Barbarella

Barbarella (Jane Fonda) is on a 41st century mission to stop the evil scientist Durand Durand (Milo O’Shea). Yes, this is where Duran Duran got their name. And possibly their hairstyles.

In space, no one can hear you moan.

Barbarella blasts off with one of the breast – sorry – best opening scenes of all time, in which Fonda undresses upside-down. That’s good filmmaking. She then jets across the galaxy in her Yellow Submarine-style spacecraft having a variety of sexcapades, which combine psychedelia with sexploitation. Psexploitation, if you will.

Based on a French comic, this 1968 sci-fi comedy captures the ’60s zeitgeist through its lava lamp visuals, poppy psychedelic soundtrack and sexually liberated heroine. She’s like James Bond with bigger boobs – with the possible exception of Daniel Craig. Fonda is charmingly clumsy as the sexiest spaceship captain since James T. Kirk, hardly wearing a selection of stunning costumes designed by Paco Rabanne. Hilariously, they’re destroyed in every scene as nakedly blatant excuses to have more costume changes than a Cher concert.

As well as boasting wonderfully colourful production design, Barbarella is notably progressive. Hedonism and fetishism are given an equal crack of the whip, thanks to the movie’s space-age hookahs and hookers, Leather Men and of course the Orgasmostron. It’s like Woody Allen’s Sleeper on acid, or Alice in Wonderland in Space. With its hookah-smoking caterpillar and proportion-altering mushrooms, Lewis Carroll’s 1865 novel found a renewed place in ’60s culture. I think it officially replaced the Bible in San Francisco.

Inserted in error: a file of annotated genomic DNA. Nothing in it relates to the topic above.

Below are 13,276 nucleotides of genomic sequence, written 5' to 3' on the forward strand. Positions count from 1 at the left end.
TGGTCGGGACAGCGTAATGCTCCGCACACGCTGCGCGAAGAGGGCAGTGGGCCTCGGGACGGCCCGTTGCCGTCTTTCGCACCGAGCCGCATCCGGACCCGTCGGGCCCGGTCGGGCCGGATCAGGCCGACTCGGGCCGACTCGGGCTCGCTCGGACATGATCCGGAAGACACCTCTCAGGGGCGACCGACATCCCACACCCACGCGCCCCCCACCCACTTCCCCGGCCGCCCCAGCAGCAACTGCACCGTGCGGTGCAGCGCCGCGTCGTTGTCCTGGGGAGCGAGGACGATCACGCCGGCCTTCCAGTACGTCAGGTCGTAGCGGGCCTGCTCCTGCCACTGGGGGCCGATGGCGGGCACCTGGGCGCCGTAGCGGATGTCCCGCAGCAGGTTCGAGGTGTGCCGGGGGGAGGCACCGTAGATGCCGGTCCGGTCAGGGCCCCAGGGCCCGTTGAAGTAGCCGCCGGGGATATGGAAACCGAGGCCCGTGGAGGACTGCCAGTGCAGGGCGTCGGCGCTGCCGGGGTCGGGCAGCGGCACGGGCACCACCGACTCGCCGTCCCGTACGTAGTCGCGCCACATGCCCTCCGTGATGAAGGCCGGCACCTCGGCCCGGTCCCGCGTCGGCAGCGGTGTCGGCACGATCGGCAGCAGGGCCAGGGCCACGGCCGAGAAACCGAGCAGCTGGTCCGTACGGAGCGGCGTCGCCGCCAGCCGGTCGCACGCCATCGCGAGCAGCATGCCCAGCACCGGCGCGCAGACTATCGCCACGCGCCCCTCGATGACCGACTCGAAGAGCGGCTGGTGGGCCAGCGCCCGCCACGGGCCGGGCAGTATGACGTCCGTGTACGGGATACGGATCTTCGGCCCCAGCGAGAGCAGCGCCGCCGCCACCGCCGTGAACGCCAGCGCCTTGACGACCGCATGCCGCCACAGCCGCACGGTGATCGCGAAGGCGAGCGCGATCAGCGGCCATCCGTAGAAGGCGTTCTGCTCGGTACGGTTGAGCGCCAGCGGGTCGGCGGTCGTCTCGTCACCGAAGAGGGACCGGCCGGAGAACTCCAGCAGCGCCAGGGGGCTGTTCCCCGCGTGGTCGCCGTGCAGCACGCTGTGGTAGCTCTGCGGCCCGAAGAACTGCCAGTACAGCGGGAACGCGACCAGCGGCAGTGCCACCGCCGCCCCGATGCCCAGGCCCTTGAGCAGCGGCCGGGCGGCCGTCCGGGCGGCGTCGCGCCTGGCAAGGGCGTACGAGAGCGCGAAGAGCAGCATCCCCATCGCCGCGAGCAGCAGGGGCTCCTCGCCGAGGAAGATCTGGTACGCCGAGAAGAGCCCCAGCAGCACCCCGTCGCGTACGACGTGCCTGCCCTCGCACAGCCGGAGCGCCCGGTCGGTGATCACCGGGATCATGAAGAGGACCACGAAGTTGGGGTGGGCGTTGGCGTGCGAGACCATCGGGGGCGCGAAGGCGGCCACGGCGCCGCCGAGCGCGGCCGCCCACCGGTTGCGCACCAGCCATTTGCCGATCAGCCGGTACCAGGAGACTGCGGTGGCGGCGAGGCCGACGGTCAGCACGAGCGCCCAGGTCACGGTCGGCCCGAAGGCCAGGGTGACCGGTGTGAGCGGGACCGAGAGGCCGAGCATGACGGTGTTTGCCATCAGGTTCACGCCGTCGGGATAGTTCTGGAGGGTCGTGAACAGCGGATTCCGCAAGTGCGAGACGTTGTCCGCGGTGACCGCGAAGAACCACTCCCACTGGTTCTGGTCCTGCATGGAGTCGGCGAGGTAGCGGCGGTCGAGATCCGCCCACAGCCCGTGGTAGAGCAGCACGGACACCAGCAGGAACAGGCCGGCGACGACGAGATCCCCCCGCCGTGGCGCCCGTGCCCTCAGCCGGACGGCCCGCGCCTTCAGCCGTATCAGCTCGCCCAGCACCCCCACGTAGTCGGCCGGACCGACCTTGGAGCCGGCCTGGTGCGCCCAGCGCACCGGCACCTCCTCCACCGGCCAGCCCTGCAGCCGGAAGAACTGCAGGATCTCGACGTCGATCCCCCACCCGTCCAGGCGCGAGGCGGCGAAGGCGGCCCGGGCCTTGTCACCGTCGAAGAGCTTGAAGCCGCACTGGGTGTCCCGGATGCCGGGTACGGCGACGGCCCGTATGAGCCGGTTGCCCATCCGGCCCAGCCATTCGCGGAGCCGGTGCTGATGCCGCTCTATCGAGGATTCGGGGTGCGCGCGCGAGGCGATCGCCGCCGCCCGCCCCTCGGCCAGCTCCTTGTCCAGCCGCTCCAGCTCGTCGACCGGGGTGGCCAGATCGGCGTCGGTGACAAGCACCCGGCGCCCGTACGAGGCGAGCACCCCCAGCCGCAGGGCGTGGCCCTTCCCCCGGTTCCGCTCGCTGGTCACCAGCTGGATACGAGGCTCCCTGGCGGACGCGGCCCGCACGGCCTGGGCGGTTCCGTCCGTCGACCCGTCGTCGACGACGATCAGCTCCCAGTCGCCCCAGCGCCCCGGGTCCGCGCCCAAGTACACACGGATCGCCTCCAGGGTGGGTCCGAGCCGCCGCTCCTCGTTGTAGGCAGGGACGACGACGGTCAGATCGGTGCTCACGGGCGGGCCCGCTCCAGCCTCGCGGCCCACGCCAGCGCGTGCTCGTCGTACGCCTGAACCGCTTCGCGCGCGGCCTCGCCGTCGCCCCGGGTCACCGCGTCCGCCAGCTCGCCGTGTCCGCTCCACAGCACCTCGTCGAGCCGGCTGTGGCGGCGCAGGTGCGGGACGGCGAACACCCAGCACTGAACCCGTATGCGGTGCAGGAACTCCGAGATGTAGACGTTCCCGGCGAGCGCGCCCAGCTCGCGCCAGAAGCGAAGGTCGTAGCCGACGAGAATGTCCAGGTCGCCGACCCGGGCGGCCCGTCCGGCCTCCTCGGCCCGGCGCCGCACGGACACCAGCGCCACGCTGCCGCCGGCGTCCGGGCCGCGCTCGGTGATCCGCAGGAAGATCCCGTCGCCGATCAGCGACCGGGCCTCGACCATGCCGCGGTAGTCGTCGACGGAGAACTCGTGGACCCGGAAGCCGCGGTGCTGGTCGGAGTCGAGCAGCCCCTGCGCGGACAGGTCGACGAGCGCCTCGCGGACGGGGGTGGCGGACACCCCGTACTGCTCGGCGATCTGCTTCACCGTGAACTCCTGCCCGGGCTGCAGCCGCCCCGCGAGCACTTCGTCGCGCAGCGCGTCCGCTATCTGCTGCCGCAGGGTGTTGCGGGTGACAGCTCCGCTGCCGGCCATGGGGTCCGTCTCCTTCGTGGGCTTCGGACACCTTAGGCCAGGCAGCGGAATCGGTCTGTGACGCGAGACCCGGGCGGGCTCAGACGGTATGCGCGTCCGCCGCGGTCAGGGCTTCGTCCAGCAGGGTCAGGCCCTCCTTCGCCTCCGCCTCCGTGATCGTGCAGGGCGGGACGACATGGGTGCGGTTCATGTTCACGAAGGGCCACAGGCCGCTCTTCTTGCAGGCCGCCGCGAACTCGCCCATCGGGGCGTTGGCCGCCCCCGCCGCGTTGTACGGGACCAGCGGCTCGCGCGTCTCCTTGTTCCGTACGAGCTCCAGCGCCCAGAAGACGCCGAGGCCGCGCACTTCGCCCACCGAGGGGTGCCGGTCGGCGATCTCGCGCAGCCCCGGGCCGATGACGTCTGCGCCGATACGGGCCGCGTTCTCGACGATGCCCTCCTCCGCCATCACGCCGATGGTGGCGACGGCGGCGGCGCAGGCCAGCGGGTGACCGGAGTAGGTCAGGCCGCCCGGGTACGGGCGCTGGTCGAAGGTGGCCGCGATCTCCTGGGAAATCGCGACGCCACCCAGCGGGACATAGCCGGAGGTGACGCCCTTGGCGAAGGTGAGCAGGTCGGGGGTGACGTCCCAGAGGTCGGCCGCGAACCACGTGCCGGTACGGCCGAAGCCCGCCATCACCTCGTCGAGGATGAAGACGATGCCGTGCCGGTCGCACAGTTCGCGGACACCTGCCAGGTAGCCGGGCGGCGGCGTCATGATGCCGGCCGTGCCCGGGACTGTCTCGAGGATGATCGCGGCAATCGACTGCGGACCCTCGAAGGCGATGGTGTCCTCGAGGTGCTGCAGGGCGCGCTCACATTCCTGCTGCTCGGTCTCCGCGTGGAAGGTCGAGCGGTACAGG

Whether you’re interested in the ’60s or kitsch sex comedy, Barbarella has something for everyone; an acid trip, a space opera and a sex fantasy all rolled into one very funny adventure – even funnier if you imagine they’re talking about Duran Duran throughout the film.

With its eye-popping sets, pansexual characters and laugh-out-loud comedy, Barbarella is campy fun and completely nuts – and like the magazine, it has its share of topless women. It may be mad as a box of space frogs, but it’s easy to see why people are still Fonda this movie. It’s the tits. And the jokes, and the visuals.

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One response to “Barbarella

  1. Pingback: Valerian and the City of a Thousand Planets | Screen Goblin·

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